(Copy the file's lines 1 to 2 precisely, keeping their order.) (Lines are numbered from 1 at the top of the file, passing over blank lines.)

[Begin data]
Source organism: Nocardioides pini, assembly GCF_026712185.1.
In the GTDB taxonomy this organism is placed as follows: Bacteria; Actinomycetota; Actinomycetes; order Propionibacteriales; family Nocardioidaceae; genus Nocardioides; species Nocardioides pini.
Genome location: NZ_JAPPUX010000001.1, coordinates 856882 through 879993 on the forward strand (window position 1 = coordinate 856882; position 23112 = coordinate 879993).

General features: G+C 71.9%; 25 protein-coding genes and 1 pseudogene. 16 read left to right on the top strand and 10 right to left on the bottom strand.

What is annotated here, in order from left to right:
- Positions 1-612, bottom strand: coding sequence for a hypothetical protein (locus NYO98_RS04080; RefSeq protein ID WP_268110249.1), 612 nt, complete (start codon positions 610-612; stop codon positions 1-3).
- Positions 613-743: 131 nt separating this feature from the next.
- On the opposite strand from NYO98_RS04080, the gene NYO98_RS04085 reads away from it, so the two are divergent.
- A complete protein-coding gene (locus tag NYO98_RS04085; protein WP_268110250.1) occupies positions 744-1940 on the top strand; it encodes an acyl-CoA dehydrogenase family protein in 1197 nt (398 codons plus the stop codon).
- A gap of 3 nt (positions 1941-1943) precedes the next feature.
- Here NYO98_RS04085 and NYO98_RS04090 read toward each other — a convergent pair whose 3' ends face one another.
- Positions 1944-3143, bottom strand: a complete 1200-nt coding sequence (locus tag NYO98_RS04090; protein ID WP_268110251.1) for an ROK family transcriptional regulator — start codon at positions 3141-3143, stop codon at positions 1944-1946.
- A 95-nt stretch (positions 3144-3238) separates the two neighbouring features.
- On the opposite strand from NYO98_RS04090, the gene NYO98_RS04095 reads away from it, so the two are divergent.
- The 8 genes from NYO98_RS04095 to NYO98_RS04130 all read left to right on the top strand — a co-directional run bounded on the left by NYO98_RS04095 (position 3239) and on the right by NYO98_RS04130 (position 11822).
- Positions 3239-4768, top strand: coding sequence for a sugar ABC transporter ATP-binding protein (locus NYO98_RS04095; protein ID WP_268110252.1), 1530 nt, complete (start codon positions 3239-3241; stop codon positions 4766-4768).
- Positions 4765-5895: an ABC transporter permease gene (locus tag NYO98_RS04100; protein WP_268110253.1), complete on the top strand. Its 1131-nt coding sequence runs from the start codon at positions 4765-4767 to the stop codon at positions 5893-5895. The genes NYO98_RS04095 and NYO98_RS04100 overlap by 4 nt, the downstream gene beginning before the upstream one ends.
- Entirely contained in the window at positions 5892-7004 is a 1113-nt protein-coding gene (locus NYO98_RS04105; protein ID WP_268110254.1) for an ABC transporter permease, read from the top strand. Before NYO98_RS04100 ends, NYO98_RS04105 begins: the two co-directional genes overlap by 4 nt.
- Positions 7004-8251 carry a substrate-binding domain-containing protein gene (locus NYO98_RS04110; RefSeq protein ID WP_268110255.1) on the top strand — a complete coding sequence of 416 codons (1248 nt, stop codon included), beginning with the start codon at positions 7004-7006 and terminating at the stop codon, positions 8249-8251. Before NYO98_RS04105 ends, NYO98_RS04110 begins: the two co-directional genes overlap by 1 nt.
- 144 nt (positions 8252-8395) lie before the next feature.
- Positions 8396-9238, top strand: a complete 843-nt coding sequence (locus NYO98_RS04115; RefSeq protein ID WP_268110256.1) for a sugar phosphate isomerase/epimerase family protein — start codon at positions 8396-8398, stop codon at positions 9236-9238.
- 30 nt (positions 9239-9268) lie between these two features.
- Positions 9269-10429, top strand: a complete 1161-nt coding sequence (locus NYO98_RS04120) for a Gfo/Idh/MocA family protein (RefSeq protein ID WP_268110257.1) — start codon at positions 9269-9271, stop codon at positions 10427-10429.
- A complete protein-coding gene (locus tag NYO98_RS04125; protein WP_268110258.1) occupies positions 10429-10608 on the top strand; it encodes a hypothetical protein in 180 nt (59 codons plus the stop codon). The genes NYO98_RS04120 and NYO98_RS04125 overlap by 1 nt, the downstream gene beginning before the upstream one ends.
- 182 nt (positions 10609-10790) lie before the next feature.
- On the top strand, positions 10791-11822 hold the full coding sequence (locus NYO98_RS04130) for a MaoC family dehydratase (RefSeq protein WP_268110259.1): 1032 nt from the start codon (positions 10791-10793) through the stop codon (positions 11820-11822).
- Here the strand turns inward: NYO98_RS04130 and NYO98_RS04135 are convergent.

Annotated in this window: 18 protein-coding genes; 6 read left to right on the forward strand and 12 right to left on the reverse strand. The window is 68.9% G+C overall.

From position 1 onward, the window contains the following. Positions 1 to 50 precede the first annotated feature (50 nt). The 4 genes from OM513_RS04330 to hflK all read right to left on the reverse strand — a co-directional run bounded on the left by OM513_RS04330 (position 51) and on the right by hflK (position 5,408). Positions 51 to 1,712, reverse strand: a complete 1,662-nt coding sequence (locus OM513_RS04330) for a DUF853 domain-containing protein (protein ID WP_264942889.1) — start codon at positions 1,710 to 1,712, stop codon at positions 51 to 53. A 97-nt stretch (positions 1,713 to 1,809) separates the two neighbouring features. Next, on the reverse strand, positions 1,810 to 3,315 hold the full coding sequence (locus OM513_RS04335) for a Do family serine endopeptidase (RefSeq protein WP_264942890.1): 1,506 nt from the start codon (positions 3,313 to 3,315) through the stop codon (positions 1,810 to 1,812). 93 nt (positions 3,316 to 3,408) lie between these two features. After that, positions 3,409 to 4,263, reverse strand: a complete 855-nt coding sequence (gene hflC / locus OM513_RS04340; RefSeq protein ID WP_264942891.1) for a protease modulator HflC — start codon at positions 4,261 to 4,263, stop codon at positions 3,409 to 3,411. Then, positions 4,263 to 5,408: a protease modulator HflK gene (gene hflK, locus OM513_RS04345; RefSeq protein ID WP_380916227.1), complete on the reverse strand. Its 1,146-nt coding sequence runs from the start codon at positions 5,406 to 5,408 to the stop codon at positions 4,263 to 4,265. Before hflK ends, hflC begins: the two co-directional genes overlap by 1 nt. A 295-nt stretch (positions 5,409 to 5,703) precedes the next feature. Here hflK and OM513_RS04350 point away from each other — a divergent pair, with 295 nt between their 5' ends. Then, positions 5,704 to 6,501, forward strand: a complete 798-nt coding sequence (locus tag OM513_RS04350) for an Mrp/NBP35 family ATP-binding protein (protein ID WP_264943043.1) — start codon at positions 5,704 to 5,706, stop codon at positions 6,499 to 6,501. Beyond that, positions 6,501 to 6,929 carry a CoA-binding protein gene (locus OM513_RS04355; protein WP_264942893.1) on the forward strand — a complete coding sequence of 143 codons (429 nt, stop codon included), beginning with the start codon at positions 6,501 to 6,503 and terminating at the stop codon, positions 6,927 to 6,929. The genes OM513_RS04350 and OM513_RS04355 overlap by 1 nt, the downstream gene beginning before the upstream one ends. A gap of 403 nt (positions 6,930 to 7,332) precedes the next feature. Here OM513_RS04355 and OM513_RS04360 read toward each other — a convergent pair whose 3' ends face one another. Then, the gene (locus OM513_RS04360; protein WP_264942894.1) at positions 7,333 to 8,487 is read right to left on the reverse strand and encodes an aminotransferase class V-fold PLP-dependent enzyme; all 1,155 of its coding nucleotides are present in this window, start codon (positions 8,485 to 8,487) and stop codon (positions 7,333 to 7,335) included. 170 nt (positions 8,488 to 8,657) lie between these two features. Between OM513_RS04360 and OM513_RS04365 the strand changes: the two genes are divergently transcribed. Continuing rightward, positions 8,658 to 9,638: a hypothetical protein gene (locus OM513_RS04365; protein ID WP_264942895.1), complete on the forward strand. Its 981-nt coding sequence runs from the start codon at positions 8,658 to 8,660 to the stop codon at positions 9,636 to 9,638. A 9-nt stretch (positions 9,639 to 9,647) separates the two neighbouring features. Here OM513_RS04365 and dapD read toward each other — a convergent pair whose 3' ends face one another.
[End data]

Source organism: Nocardioides pini, assembly GCF_026712185.1.
In the GTDB taxonomy this organism is placed as follows: Bacteria; Actinomycetota; Actinomycetes; order Propionibacteriales; family Nocardioidaceae; genus Nocardioides; species Nocardioides pini.